Some of you may have heard me talk about or reference ‘AGU’ from time to time, and when I do, it’s almost always met with blank stares, or questions of ‘What’s that?’ It’s time to partially answer that question, and give at least one reason I talk about the American Geophysical Union (AGU). Turns out that AGU and RDA complement each other’s work, so I thought I share a bit about the organization, where I see synergies, and why it’s important to talk about other organizations. [Full disclosure – I’ve been an AGU member for quite awhile, have served on their Meetings Committee, and regularly attend their annual meeting to present research and, among other things, help judge student posters.]
The American Geophysical Union was established in 1919 by the National Research Council, and became an independent entity in 1972. AGU is a scientific organization that concentrates on the Earth and Space sciences, and supports excellence in peer-reviewed research. Organizationally, this group of over 35,000 members covers geophysical disciplines from Atmospheric and Space Electricity to Volcanology, Geochemistry, and Petrology. Supporting work includes producing publications, sponsoring special research-focused conferences, Congressional outreach, student support, and a host of other activities – all designed to share and disseminate the latest geoscience research.
I should stop here and say that there are so many people who are members of both RDA and AGU that I know I will leave someone out, and so won’t even try to find a complete list. I will, however, call attention to some who have made key contributions over the years, as well as to the coming annual meeting.
To my mind, some of the most obvious complementarities are in the area of AGU’s Earth and Space Science Informatics (ESSI). Citing from their web page, ESSI “…. Is concerned with issues of data management and analysis, large-scale computational experimentation and modeling, and hardware and software infrastructure needs, which ultimately provide the capability to change data systems into knowledge systems that support the range of Earth and space science interests.” One of RDA’s current TAB members, Dr. Peter Fox, was instrumental in creating ESSI. Such is the naturally strong connection between ESSI and RDA that almost every US RDA member with a connection to the Earth or space sciences has, at one time or another, been involved with ESSI, including our own Secretary General, Mark Parsons. With ESSI’s focus on infrastructure elements, RDA’s outputs may have a good path to adoption.
All of the other disciplines within AGU also present possible linkages to RDA, if gaps in their data sharing practices are identified and brought to RDA for discussion. For example, in the Ocean Sciences section, researchers are concerned with not only the oceans, but also the intersections of oceans with land and air. Within RDA, the Marine Data Harmonization Interest Group is looking into a common global framework for managing marine data. There are already members in common between the two groups, and it would be a matter of focusing the discussions to even more fully engage AGU.
Through the work of a few people who belong to both organizations, a RDA is slowly becoming more visible within AGU. At the annual scientific meeting in December in the United States, RDA and RDA/US will be featured in a set of talks illustrating several national and international cooperative efforts, including RDA, Earth Cube, and ESIP. The sessions are called “Collaborations and Partnerships in Informatics: Trusted International and National Communities Advancing Open Earth and Space Science Informatics Infrastructures.” In addition, RDA will be the topic of a talk later in the week in a session called “An Interoperability Challenge for the Geosciences.” Special thanks goes to Dr. Lesley Wyborn and Dr. Jay Pearlman, respectively, for organizing these sessions. If you are one of the many RDA people involved with AGU, and are attending the Fall meeting (December 14 – 18, 2015 in San Francisco, California), I urge you to come to these sessions to see partnerships in action. All information about AGU is available at agu.org.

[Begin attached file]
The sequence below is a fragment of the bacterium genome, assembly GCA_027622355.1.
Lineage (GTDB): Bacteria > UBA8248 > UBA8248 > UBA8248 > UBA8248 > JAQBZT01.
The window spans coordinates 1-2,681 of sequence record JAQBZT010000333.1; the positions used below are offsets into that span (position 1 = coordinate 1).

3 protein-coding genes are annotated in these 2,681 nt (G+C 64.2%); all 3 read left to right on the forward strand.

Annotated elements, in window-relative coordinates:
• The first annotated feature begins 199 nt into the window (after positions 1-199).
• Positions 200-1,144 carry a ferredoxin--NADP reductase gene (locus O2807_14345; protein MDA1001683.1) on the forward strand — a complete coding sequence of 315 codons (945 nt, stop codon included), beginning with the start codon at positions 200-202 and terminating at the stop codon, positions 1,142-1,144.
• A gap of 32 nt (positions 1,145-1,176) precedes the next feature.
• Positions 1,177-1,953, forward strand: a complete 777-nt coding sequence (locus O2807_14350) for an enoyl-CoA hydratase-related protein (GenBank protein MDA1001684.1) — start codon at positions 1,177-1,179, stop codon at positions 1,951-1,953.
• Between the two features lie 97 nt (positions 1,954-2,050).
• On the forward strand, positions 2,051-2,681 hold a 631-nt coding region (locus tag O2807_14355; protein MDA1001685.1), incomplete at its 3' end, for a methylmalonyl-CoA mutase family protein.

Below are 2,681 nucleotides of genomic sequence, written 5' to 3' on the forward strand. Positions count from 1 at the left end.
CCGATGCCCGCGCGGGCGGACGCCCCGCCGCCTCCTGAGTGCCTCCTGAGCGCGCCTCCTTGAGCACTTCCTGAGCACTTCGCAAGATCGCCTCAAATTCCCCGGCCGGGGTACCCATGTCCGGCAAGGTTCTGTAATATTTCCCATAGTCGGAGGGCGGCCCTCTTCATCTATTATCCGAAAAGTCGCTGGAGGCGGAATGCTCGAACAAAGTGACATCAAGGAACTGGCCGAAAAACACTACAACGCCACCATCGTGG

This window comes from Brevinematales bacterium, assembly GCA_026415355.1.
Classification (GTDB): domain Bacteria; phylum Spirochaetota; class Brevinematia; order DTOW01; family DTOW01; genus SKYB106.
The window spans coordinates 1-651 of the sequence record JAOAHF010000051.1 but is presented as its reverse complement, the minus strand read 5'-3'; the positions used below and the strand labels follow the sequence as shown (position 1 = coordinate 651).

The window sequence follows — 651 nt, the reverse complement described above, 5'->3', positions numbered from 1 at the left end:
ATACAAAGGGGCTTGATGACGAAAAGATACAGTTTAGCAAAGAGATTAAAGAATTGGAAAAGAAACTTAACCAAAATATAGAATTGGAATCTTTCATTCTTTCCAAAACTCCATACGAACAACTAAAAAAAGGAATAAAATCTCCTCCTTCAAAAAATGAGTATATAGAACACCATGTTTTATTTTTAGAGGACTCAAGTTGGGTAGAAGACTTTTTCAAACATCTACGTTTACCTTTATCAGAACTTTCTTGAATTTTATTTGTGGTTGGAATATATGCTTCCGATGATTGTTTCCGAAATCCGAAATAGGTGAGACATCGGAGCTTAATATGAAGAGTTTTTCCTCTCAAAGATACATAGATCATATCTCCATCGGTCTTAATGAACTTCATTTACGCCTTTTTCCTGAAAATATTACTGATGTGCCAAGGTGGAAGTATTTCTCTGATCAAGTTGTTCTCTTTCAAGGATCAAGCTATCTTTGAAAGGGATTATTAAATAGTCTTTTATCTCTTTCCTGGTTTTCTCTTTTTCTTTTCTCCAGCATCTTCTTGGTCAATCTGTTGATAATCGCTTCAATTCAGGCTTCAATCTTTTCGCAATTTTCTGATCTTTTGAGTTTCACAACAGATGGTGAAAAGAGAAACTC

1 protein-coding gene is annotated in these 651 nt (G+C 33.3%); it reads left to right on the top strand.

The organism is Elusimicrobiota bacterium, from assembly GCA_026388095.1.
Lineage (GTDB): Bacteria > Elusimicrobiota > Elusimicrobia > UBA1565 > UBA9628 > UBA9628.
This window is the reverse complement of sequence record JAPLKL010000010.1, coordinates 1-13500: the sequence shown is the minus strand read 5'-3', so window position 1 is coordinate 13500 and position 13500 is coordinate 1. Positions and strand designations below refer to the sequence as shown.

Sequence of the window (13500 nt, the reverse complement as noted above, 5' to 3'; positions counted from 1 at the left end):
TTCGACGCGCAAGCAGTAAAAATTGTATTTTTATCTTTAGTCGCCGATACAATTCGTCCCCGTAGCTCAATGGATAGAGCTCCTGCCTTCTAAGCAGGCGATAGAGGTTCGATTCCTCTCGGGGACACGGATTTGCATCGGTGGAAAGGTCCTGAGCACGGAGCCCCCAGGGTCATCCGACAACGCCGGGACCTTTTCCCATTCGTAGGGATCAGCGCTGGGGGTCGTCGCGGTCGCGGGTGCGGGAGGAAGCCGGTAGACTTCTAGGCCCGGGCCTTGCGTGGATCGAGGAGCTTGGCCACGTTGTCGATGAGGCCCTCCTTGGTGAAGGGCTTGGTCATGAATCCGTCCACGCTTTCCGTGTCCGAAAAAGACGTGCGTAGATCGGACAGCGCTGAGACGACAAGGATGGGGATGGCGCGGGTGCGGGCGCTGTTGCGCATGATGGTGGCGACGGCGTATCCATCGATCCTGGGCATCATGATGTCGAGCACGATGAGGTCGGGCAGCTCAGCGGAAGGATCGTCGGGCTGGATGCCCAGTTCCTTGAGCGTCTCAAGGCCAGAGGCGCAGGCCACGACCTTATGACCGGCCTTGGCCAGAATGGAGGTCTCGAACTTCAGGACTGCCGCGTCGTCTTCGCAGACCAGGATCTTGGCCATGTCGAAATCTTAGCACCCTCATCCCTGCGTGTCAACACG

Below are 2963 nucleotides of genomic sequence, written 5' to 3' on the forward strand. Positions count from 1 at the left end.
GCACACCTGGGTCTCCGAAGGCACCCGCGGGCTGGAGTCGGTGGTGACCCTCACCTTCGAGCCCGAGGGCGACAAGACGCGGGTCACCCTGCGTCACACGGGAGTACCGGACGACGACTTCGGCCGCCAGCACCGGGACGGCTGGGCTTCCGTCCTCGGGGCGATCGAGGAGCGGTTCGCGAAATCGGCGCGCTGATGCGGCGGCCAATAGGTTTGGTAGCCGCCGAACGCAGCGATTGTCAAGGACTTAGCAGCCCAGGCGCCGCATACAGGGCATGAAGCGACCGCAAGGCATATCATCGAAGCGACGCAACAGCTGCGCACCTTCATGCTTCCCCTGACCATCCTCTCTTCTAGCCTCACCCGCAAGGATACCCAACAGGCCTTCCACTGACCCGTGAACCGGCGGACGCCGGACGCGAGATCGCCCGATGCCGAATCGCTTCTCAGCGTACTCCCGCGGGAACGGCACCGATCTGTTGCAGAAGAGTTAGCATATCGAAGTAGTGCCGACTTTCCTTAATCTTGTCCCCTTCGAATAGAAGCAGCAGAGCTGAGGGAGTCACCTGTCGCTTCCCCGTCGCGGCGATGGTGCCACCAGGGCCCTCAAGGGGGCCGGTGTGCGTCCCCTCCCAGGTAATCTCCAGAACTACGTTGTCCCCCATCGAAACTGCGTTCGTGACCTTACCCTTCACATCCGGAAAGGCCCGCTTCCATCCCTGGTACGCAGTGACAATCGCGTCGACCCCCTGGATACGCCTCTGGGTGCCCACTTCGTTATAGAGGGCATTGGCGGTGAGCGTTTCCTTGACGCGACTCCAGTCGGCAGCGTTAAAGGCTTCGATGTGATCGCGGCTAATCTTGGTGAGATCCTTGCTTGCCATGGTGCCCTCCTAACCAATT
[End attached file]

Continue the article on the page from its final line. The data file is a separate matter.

So why do I talk about AGU? Because it is a scientific organization to which I belong that could benefit from knowing more about RDA, and RDA could benefit from additional expertise in the AGU community. To the extent that there are members in common, that is already happening, and those interactions will continue to grow. Such partnerships and outreach activities can and should happen with any organization to which any of us belong. The key is each and every one of us – we are the link between RDA and any other organization, and we can connect the dots from the inside, as it were, better than anyone else.
If you are part of an organization that shares research data, consider giving a talk at their next annual meeting, and include RDA as a topic. If you have already done so, consider sharing the talk with the RDA community. If you have stories like this, of partnerships that leverage your role in RDA and another organization, share those stories with us in a blog post. AGU is only one of many scientific organizations out there with strong ties to the mission of RDA – let’s continue our partnership-building one conversation at a time!